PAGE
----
Ultimately, my interests as a writer come back to my interests as a reader. I’m writing because I want to know the why or how behind something, trying to explain it to myself.
I want you to be confident that you are sending your work to a place where it will fit, and I want to read work that will be the best possible fit. Make my job hard by sending me something that fits the genre and guidelines and punches me right in the face with its terror and disturbing impact.
“I grew up in rural Prince Edward Island, an insular place of red cliffs and shocking beauty. It was easy to believe that fantastical creatures lived there.”
~~Melanie Bell, author of “The Cliffman”
It’s fun to write a character who helps you embrace yourself – even if you never grow up to be a pansexual magical space cop.
The best advice I’ve ever gotten comes from Stephen King. Read a lot and write a lot.
With Tim Jeffreys’ short story, “Last Shot,” we return to the world of celebrities and the bold frame of the camera lens. In Jeffreys’ story, a paparazzo gradually realizes that a common thread runs through a series of celebrity deaths… Read on to learn more! Q (Crone Girls Press): What do you write? How longContinue reading “Meet the Author: Tim Jeffreys”
The worst writing advice? It’s a two way tie for first between “write what you know” and “if you aspire to write genre fiction, you’re not a serious writer.” The former is simply garbage. I write largely to explore all the things I don’t know. The latter? I mean, I’m from Jersey. I’ve seen people throw down over words way less harsh than that.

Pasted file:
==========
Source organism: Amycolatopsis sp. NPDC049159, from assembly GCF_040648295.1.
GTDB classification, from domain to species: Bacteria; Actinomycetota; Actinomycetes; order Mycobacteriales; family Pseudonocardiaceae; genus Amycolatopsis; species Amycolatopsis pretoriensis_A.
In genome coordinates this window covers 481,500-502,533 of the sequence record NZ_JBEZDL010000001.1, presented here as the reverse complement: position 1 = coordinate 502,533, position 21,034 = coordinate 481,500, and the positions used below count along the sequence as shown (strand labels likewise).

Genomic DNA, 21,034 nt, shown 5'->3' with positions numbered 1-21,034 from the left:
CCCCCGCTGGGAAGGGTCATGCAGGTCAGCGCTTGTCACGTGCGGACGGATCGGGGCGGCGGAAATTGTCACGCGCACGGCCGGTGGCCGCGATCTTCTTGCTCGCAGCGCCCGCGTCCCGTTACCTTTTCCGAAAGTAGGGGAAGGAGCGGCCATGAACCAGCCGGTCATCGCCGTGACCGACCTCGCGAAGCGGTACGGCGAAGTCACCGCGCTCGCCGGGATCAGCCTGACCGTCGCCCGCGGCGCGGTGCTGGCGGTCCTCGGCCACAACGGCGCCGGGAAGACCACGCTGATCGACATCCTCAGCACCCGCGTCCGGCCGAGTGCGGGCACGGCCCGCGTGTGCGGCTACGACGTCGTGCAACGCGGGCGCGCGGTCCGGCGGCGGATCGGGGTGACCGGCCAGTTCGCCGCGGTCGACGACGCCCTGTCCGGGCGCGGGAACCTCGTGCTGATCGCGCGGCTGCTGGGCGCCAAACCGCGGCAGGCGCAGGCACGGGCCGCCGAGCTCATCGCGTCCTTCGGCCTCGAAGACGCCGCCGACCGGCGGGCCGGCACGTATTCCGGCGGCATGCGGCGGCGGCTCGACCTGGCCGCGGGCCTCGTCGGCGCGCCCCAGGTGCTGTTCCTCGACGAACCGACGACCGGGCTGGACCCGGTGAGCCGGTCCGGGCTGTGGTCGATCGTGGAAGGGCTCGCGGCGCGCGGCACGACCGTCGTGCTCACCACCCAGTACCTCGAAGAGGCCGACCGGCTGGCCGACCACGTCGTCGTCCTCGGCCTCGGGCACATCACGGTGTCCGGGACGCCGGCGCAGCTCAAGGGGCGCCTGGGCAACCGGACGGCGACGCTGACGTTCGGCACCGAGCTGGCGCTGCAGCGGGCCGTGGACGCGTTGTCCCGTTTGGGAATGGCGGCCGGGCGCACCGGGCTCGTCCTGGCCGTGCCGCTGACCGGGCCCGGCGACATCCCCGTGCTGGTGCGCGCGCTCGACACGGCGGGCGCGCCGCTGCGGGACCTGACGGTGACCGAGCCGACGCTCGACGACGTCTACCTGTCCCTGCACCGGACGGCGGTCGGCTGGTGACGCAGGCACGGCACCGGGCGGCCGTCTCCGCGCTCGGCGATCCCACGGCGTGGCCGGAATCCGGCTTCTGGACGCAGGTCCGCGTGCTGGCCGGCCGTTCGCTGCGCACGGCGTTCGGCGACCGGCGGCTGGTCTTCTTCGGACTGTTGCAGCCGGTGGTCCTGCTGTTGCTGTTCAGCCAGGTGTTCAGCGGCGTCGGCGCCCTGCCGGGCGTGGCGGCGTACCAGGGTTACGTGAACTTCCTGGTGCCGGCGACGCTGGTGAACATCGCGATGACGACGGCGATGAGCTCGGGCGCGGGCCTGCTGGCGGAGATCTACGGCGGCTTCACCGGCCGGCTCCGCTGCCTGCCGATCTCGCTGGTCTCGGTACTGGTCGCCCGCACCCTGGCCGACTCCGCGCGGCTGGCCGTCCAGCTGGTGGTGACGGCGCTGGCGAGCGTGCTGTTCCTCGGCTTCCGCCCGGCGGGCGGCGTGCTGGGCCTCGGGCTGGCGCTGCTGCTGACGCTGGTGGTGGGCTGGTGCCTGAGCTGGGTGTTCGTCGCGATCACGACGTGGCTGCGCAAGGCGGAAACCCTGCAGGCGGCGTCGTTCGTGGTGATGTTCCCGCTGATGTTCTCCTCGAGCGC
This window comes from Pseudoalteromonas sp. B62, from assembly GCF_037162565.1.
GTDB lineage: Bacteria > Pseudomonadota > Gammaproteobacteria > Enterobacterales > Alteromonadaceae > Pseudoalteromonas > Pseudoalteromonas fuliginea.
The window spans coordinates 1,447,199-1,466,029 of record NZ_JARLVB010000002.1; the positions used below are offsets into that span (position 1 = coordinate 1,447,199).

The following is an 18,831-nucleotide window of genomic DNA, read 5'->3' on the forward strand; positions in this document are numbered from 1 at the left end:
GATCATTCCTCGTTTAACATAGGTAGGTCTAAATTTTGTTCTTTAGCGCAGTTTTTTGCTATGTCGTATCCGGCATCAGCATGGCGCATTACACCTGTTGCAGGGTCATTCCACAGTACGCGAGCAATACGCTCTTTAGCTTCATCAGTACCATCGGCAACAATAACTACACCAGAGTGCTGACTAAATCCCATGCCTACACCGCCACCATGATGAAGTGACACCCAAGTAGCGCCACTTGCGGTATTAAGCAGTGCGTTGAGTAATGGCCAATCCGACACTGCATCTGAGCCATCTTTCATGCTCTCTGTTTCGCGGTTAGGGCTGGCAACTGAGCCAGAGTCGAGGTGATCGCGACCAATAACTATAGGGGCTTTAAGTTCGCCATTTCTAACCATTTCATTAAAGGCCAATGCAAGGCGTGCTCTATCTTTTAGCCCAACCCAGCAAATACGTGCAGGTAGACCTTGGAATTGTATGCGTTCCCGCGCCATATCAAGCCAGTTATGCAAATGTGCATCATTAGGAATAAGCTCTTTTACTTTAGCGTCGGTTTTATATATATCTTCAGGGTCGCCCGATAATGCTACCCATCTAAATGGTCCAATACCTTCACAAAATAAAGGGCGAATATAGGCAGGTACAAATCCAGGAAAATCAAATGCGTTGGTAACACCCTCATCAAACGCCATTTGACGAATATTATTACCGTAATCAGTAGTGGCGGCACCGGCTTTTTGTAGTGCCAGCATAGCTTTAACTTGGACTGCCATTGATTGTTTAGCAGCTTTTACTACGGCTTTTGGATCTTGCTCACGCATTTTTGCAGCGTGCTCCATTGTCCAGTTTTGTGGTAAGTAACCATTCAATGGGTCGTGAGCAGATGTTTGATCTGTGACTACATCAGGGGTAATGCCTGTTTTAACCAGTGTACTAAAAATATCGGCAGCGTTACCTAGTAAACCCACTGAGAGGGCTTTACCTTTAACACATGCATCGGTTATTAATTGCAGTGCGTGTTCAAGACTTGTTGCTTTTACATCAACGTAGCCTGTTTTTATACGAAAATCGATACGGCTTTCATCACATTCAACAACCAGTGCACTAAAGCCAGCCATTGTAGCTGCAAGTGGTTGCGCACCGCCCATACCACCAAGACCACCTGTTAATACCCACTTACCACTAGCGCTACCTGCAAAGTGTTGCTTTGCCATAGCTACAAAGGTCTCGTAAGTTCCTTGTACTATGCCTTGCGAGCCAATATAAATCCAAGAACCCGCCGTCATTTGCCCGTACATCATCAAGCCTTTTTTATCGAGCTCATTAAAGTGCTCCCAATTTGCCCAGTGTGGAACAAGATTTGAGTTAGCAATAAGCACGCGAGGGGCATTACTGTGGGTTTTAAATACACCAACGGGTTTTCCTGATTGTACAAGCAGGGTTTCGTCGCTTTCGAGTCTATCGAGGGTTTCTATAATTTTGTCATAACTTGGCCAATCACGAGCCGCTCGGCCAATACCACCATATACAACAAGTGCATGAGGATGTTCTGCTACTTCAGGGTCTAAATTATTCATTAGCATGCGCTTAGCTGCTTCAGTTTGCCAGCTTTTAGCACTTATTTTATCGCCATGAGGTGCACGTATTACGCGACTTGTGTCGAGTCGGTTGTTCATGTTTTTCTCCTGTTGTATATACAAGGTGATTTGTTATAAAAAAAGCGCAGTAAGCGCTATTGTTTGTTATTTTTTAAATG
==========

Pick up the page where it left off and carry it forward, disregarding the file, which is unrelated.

Within horror and dark fiction there are so many different types of stories that you can work with. If you feel like writing something paranormal there is space for that, if you want something more grounded in reality, there’s room for that too.
When I think about writing horror, I imagine looking for the center of a shadow. The part of a monster that lets you understand it is an interesting part. Especially if you understand it, but still recoil from it. That’s the tiny still center I look for as I write.
I am fascinated by how coping with ‘otherness’ shapes the worldview of many of my characters. Horror tropes provide a powerful way for me to dig into the complexities and contradictions of race and gender.